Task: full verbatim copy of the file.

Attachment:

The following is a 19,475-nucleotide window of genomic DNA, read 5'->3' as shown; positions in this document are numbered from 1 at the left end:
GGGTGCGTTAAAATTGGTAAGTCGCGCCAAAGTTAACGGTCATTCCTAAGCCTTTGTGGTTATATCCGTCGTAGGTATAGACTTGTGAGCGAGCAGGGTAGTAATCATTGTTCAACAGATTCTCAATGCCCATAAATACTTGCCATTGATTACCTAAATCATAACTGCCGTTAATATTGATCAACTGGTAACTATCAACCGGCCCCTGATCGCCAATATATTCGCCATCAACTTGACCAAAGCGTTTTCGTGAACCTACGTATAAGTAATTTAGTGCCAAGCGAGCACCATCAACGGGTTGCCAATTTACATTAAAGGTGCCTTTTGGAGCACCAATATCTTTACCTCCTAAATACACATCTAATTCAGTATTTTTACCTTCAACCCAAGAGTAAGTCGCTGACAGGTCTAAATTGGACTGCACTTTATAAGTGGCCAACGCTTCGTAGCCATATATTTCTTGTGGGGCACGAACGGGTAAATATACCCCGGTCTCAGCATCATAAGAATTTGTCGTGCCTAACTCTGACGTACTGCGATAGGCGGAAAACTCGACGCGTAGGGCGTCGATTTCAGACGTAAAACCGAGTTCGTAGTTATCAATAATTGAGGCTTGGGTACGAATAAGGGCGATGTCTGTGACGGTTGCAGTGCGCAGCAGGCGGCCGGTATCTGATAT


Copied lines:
The following is a 19,475-nucleotide window of genomic DNA, read 5'->3' as shown; positions in this document are numbered from 1 at the left end:
GGGTGCGTTAAAATTGGTAAGTCGCGCCAAAGTTAACGGTCATTCCTAAGCCTTTGTGGTTATATCCGTCGTAGGTATAGACTTGTGAGCGAGCAGGGTAGTAATCATTGTTCAACAGATTCTCAATGCCCATAAATACTTGCCATTGATTACCTAAATCATAACTGCCGTTAATATTGATCAACTGGTAACTATCAACCGGCCCCTGATCGCCAATATATTCGCCATCAACTTGACCAAAGCGTTTTCGTGAACCTACGTATAAGTAATTTAGTGCCAAGCGAGCACCATCAACGGGTTGCCAATTTACATTAAAGGTGCCTTTTGGAGCACCAATATCTTTACCTCCTAAATACACATCTAATTCAGTATTTTTACCTTCAACCCAAGAGTAAGTCGCTGACAGGTCTAAATTGGACTGCACTTTATAAGTGGCCAACGCTTCGTAGCCATATATTTCTTGTGGGGCACGAACGGGTAAATATACCCCGGTCTCAGCATCATAAGAATTTGTCGTGCCTAACTCTGACGTACTGCGATAGGCGGAAAACTCGACGCGTAGGGCGTCGATTTCAGACGTAAAACCGAGTTCGTAGTTATCAATAATTGAGGCTTGGGTACGAATAAGGGCGATGTCTGTGACGGTTGCAGTGCGCAGCAGGCGGCCGGTATCTGATAT